All three of the prosecution's material witnesses, Tracy Wilson, Bernice Bad Horse, and Frances Martinez had changed addresses before giving depositional testimony (under bench warrants) without notification to law enforcement authorities. A detective with the Albuquerque police department saw the three material witnesses together in Albuquerque on May 14, 1980. It was on May 16, 1980, that Tracy Wilson phoned Assistant District Attorney Vigil and refused to give him a phone number or address where she could be reached for trial appearance. Her deposition was taken on May 22, 1980. The State District Court judge entered an order directing the taking of Tracy Wilson's deposition on May 22, 1980, granting her complete immunity, finding that " [h]er testimony is material and relevant to the offense charged and she may be unavailable for her testimony at trial." (R., Vol. II, p. 33.) The jury was selected August 29, 1980, and the trial conducted from September 2 to 4, 1980. The trial judge could reasonably conclude, as he did, that due diligence could not produce Tracy Wilson's attendance at trial. In light of these facts and circumstances, we hold that the record supports the finding of the New Mexico Supreme Court that Tracy Wilson was an unavailable witness.
The United States Supreme Court, in Ohio v. Roberts, 448 U.S. 56, 100 S. Ct. 2531, 65 L. Ed. 2d 597 (1980), set out a two-prong test for the admissibility of a deposition or transcript of an earlier judicial proceeding in satisfaction of the confrontation clause of the Sixth Amendment. In United States v. Rothbart, 653 F.2d 462, 465-66 (10th Cir. 1981) we quoted the two-prongs of Ohio v. Roberts required to satisfy the confrontation clause and Rule 804(a):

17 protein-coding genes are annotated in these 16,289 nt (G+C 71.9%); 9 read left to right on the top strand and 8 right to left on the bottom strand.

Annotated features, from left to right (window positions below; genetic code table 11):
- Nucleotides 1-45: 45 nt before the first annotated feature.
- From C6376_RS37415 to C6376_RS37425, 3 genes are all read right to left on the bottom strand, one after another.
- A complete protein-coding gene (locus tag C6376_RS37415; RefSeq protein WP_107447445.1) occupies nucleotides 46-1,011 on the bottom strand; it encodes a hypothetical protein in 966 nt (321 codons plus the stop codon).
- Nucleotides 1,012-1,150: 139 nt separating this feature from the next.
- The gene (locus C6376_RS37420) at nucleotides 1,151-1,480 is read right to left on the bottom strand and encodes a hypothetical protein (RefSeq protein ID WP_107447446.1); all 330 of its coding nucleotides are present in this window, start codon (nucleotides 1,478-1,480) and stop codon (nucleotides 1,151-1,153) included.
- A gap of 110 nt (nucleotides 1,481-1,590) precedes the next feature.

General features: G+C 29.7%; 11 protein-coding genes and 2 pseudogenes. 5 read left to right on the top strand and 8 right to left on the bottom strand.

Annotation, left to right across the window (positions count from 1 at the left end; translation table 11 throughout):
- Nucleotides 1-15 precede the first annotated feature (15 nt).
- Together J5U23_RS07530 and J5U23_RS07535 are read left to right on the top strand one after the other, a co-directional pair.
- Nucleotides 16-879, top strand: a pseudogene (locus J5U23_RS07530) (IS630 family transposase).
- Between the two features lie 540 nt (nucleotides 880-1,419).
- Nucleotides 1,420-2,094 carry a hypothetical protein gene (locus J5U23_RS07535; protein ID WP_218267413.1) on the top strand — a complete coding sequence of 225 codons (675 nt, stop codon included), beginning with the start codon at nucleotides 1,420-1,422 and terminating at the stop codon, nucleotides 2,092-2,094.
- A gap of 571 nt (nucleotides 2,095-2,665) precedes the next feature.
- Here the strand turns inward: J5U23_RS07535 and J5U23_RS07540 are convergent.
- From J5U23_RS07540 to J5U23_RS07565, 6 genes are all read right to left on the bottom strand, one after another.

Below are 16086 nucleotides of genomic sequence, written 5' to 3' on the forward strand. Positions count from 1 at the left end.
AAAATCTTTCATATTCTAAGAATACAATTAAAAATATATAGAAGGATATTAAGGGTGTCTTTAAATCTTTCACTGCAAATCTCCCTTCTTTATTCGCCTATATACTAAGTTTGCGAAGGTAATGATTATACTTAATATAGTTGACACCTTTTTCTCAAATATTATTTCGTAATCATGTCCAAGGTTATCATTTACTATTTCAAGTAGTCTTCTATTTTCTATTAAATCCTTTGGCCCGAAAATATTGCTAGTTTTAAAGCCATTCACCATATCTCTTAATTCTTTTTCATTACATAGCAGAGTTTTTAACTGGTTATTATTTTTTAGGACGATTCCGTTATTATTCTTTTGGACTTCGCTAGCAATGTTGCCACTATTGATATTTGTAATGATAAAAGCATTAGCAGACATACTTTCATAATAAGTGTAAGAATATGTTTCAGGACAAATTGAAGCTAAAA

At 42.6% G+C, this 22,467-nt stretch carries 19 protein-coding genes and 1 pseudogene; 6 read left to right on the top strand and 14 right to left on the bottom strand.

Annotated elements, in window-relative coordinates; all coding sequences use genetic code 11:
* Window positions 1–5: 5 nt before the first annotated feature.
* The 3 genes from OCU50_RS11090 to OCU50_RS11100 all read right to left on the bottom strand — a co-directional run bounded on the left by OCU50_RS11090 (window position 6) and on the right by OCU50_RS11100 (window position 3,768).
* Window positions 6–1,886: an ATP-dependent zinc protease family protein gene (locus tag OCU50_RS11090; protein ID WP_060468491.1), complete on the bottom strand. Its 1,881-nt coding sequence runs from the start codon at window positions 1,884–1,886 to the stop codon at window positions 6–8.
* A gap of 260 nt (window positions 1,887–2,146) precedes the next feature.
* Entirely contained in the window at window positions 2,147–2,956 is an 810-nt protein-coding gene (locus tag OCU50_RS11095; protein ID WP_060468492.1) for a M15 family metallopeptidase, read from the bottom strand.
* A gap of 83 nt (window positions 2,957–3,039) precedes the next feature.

First, in conformance with the Framers' preference for face-to-face accusation, the Sixth Amendment establishes a rule of necessity. In the usual case (including cases where prior cross-examination has occurred), the prosecution must either produce, or demonstrate the unavailability of the declarant whose statement it wishes to use against the defendant. See Mancusi v. Stubbs, 408 U.S. 204 [92 S. Ct. 2308, 33 L. Ed. 2d 293] ... (1972); Barber v. Page, 390 U.S. 719 [88 S. Ct. 1318, 20 L. Ed. 2d 255] ... (1968) ....
The second aspect operates once a witness is shown to be unavailable. Reflecting its underlying purpose to augment accuracy in the fact finding process by ensuring the defendant an effective means to test adverse evidence, the Clause countenances only hearsay marked with such trustworthiness that "there is no material departure from the reason of the general rule." Snyder v. Massachusetts, 291 U.S. at 107 [54 S. Ct. 330, 333, 78 L. Ed. 674].
In the instant case, given the "cat-and-mouse" routine confronting the prosecution in locating the whereabouts of Tracy Wilson, we cannot reject the holding of the Supreme Court of New Mexico that the prosecution did make sufficient diligent attempts to subpoena Tracy Wilson as State's witness at trial.